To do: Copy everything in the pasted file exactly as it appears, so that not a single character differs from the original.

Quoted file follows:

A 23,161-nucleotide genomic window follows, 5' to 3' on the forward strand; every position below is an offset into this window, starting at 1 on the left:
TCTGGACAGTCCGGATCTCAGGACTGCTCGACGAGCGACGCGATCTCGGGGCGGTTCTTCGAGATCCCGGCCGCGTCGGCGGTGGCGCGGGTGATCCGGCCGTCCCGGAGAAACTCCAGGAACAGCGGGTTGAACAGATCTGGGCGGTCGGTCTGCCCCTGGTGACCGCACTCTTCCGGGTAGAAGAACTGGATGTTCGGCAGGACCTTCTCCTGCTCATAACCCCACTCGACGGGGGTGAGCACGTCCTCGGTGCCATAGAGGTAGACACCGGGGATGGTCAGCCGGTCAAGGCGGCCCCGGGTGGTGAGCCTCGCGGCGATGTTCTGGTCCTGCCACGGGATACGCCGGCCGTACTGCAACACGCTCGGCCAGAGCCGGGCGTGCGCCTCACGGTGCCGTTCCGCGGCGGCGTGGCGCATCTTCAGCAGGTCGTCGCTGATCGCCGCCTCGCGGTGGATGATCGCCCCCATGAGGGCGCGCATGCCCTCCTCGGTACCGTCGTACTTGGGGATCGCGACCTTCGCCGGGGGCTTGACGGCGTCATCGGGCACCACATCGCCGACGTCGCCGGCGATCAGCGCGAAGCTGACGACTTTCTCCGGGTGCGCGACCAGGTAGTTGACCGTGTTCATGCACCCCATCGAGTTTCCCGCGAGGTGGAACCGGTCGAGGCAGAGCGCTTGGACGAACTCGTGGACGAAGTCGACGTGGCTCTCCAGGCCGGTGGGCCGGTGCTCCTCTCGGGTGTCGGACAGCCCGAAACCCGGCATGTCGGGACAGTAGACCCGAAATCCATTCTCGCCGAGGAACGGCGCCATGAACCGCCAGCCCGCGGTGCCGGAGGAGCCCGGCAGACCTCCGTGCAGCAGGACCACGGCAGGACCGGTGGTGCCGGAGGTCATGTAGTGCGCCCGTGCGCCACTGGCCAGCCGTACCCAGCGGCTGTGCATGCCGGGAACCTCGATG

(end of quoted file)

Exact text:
A 23,161-nucleotide genomic window follows, 5' to 3' on the forward strand; every position below is an offset into this window, starting at 1 on the left:
TCTGGACAGTCCGGATCTCAGGACTGCTCGACGAGCGACGCGATCTCGGGGCGGTTCTTCGAGATCCCGGCCGCGTCGGCGGTGGCGCGGGTGATCCGGCCGTCCCGGAGAAACTCCAGGAACAGCGGGTTGAACAGATCTGGGCGGTCGGTCTGCCCCTGGTGACCGCACTCTTCCGGGTAGAAGAACTGGATGTTCGGCAGGACCTTCTCCTGCTCATAACCCCACTCGACGGGGGTGAGCACGTCCTCGGTGCCATAGAGGTAGACACCGGGGATGGTCAGCCGGTCAAGGCGGCCCCGGGTGGTGAGCCTCGCGGCGATGTTCTGGTCCTGCCACGGGATACGCCGGCCGTACTGCAACACGCTCGGCCAGAGCCGGGCGTGCGCCTCACGGTGCCGTTCCGCGGCGGCGTGGCGCATCTTCAGCAGGTCGTCGCTGATCGCCGCCTCGCGGTGGATGATCGCCCCCATGAGGGCGCGCATGCCCTCCTCGGTACCGTCGTACTTGGGGATCGCGACCTTCGCCGGGGGCTTGACGGCGTCATCGGGCACCACATCGCCGACGTCGCCGGCGATCAGCGCGAAGCTGACGACTTTCTCCGGGTGCGCGACCAGGTAGTTGACCGTGTTCATGCACCCCATCGAGTTTCCCGCGAGGTGGAACCGGTCGAGGCAGAGCGCTTGGACGAACTCGTGGACGAAGTCGACGTGGCTCTCCAGGCCGGTGGGCCGGTGCTCCTCTCGGGTGTCGGACAGCCCGAAACCCGGCATGTCGGGACAGTAGACCCGAAATCCATTCTCGCCGAGGAACGGCGCCATGAACCGCCAGCCCGCGGTGCCGGAGGAGCCCGGCAGACCTCCGTGCAGCAGGACCACGGCAGGACCGGTGGTGCCGGAGGTCATGTAGTGCGCCCGTGCGCCACTGGCCAGCCGTACCCAGCGGCTGTGCATGCCGGGAACCTCGATG